Benzodiazepine Use and Misuse Among Patients in a Methadone Program

Center for Integrative Medicine University of Maryland School of Medicine 520 W, Lombard St, East Hall, Baltimore, MD 21201, USA.
BMC Psychiatry (Impact Factor: 2.21). 05/2011; 11(1):90. DOI: 10.1186/1471-244X-11-90
Source: PubMed


Benzodiazepines (BZD) misuse is a serious public health problem, especially among opiate-dependent patients with anxiety enrolled in methadone program because it puts patients at higher risk of life-threatening multiple drug overdoses. Both elevated anxiety and BZD misuse increase the risk for ex-addicts to relapse. However, there is no recent study to assess how serious the problem is and what factors are associated with BZD misuse. This study estimates the prevalence of BZD misuse in a methadone program, and provides information on the characteristics of BZD users compared to non-users.
An anonymous survey was carried out at a methadone program in Baltimore, MD, and all patients were invited to participate through group meetings and fliers around the clinic on a voluntary basis. Of the 205 returned questionnaires, 194 were complete and entered into final data analysis. Those who completed the questionnaire were offered a $5 gift card as an appreciation.
47% of the respondents had a history of BZD use, and 39.8% used BZD without a prescription. Half of the BZD users (54%) started using BZD after entering the methadone program, and 61% of previous BZD users reported increased or resumed use after entering methadone program. Compared to the non-users, BZD users were more likely to be White, have prescribed medication for mental problems, have preexistent anxiety problems before opiate use, and had anxiety problems before entering methadone program. They reported more mental health problems in the past month, and had higher scores in anxiety state, depression and perceived stress (p < .05).
Important information on epidemiology of BZD misuse among methadone-maintenance patients suggests that most methadone programs do not address co-occurring anxiety problems, and methadone treatment may trigger onset or worsening of BZD misuse. Further study is needed to explore how to curb misuse and abuse of BZD in the addiction population, and provide effective treatments targeting simultaneously addiction symptoms, anxiety disorders and BZD misuse.

Download full-text


Available from: Kevin W Chen, Oct 08, 2015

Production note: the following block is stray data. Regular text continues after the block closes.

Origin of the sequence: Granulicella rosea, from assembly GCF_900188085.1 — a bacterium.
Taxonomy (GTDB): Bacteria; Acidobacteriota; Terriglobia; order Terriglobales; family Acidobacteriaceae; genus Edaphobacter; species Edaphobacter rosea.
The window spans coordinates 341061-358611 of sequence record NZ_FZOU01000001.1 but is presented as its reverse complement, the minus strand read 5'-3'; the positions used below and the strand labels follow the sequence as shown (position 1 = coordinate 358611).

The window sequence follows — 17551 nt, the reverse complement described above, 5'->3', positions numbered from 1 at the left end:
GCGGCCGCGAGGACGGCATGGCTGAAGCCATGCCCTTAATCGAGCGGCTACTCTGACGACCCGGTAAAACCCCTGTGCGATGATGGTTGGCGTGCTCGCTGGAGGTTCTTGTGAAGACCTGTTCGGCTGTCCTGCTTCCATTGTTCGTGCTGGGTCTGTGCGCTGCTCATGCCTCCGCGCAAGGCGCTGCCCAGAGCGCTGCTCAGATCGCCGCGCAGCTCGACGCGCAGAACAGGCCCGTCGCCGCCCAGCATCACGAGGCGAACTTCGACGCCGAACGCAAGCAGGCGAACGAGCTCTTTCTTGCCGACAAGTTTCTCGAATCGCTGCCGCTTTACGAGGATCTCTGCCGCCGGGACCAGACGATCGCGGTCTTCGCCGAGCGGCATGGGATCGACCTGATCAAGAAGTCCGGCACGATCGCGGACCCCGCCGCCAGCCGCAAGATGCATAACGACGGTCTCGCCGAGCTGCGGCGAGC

29 Reads
  • Source
    • "In opiate-dependent patients, the misuse and abuse of BZD is a public health problem because methadone and BZD both have sedating effects on the central nervous system, which lead to difficulty in breathing as well as cognitive impairment [27] [28]. A recent survey revealed a 47% prevalence of lifetime use of BZD among methadonemaintained patients [29] and nonprescribed BZD use among MMT patients ranged from 44 to 66% [30] [31]. In addition , methadone-maintained patients who abuse BZD are associated with higher rates of depression and anxiety [32], increased risk of continuing opiate abuse, and discontinuing methadone treatment [33] [34]. "
    [Show abstract] [Hide abstract]
    ABSTRACT: Methadone maintenance therapy is an effective treatment for opiate dependence, but more than three-quarters of persons receiving the treatment report sleep quality disturbances. In this double-blind, randomized, controlled trial, we recruited 90 individuals receiving methadone for at least one month who reported sleep disturbances and had Pittsburgh Sleep Quality Index (PSQI) scores > 5. The purpose of this study was to determine whether Suan Zao Ren Tang, one of the most commonly prescribed traditional Chinese medications for treatment of insomnia, improves subjective sleep among methadone-maintained persons with disturbed sleep quality. Ninety patients were randomly assigned to intervention group (n = 45) and placebo group (n = 45), and all participants were analyzed. Compared with placebo treatment, Suan Zao Ren Tang treatment for four weeks produced a statistically significant improvement in the mean total PSQI scores (P = 0.007) and average sleep efficiency (P = 0.017). All adverse events (e.g., lethargy, diarrhea, and dizziness) were mild in severity. Suan Zao Ren Tang is effective for improving sleep quality and sleep efficiency among methadone-maintained patients with sleep complaints.